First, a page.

…Practical advice on finding a connection with who you are, what you're about and what a good death means to you as you grow inwardly and age outwardly.
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shutterstock_83523265ONE: AN ADVANCE DIRECTIVE ISN’T SIMPLY FOR THOSE WHO ARE VERY SICK OR OLD AND FRAIL

Yes, advance directives are about when you are seriously ill or at end of life, but you shouldn’t wait until then. You should have an advance directive (or at least appointed a healthcare proxy) long before that just in case. This way, your loved ones know the care you want and you have someone you love speaking for you when you cannot.

TWO: AN ADVANCE DIRECTIVE CHANGES AS YOU CHANGE

An advance directive form isn’t something you complete and then leave dormant for years. It is, in a sense, organic and living. It…

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COMING SOON! Randy and Sandy’s Advance Care Plan
By Diane Burnside Murdock on January 25, 2014
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Accidental Caregiver_linked“From the most unlikely of unlikely romances comes a deeply felt, touching humorous exploration of what love and age mean in today’s world. I can’t recommend this book highly enough” —Stan Evans, Emmy award-winning writer, and author of Box of Mustaches

It’s a pleasure to introduce Gregor Collins to you. His memoir about his experience as a caregiver tells so much about the art of aging, the type of care most of us imagine being given, and the experience of dying as a loving leave-taking.

Gregor discovers through Maria what so many of us have forgotten: that end of life is about us, being empowered and living the life you want. A lovely story about how two people grew together and grew through each other. It’s about a friendship where age knows no boundaries. From the giving of care comes this…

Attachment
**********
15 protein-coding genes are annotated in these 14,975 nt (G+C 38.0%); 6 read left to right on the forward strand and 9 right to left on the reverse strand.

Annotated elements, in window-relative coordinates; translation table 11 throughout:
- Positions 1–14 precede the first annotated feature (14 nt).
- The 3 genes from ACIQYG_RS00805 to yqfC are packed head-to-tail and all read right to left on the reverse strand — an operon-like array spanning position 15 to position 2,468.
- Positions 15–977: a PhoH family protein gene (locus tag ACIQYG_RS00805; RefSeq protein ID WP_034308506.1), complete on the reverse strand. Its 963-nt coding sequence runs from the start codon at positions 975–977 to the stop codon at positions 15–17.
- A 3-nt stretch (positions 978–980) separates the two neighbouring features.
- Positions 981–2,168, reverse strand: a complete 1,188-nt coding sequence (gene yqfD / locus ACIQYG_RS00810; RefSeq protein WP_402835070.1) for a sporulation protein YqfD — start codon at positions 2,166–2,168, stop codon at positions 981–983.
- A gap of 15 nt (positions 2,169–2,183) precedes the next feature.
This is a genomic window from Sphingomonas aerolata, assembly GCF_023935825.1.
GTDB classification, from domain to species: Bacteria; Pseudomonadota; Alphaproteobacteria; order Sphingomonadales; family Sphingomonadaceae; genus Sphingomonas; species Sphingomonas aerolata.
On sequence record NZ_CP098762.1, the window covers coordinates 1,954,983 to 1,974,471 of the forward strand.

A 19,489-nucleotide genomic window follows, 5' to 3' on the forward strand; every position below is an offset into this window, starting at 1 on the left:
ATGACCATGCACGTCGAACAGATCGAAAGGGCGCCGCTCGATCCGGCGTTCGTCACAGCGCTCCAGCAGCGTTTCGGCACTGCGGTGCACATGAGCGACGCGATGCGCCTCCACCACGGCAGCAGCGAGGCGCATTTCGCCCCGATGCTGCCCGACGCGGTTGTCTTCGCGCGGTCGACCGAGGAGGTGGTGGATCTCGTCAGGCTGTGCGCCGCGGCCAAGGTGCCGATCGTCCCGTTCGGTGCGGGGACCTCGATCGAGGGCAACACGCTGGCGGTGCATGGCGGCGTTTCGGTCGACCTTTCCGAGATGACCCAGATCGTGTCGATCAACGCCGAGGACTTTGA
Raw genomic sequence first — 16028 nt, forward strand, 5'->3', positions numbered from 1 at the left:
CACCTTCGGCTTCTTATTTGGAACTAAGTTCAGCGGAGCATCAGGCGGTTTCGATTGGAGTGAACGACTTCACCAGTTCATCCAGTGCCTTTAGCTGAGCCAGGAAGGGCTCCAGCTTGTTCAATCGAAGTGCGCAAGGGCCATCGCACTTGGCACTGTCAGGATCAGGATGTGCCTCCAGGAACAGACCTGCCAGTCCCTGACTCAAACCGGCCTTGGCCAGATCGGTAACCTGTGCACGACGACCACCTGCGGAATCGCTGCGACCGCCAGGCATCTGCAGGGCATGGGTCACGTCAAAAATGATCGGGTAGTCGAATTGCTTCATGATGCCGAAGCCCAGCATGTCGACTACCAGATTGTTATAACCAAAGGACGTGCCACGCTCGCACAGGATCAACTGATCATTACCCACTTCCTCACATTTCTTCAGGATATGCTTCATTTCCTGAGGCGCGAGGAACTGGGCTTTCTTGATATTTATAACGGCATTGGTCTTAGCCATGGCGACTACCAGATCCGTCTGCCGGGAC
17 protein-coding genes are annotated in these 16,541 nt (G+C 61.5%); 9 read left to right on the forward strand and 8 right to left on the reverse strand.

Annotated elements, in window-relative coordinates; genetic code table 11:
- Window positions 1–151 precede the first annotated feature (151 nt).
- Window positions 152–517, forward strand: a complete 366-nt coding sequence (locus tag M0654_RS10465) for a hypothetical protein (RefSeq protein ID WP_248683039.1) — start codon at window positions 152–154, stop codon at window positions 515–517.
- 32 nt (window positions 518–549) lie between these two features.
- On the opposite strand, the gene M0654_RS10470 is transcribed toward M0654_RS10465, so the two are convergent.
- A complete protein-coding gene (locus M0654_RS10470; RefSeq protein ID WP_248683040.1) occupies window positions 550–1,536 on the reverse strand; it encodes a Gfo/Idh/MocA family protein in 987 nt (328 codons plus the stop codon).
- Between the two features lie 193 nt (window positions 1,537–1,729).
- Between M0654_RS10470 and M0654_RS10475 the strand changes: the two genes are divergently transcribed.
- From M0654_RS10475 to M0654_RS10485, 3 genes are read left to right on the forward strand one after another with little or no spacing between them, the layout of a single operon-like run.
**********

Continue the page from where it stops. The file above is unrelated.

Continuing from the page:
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Where are those commercials about dying?
By Diane Burnside Murdock on December 4, 2013
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shutterstock_129035513Today commercials are on just about everything. And these everythings used to be definite unmentionables, even taboo. It was rude and inappropriate to talk about them even at the dinner table!

But these days, you can flip through channels and hear commercials and see public awareness ads on such subjects as depression, mental illness, AIDs, breast cancer, domestic violence, autism, memory loss and Alzheimer’s. This is a good thing. Hearing about these things can help those who are in the need to know and help others become aware and understanding.

Isn’t it time to lift the taboo about not talking about dying? Isn’t it a good idea to have infomercials about how to be prepared, have a talk, and have a plan?

There’s a lot of discussion…

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shutterstock_149868134For these professions you are required to select someone to speak for you when you cannot in case of a medical crisis. Of course it makes sense because these individuals work at higher-risk jobs than say those of us who work behind a desk or sell merchandise. These brave souls live more on the edge.

But a medical crisis or emergency can happen at any time to any one. So why not be prepared? Why not decide that this mandate is a wise one?

BUT…..WHO SHOULD BE REQUIRED?

Twitter me your response with this tagline #HCProxy Mandate:

Yes or No for mandating and who should be required to do it.
I’ll…

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dianeshutter stockSurveys such as one by The Conversation Project tell us that nearly all of us believe we should have conversations about wishes at end of life but few of us actually do it.

I honestly believed these findings applied to everyone else that I didn’t know. Certainly not my friends. Not my family. And so I decided to find out….. Were my loved ones talking about dying and why or why not?

I also wanted to know what’s behind these findings. What are the explanations and excuses for not talking about dying? For not having appointed healthcare proxy? Or, not having an advance medical directive?

What I found out validated the reports! I can’t believe it, not in my backyard. Not my loved ones. They choose…

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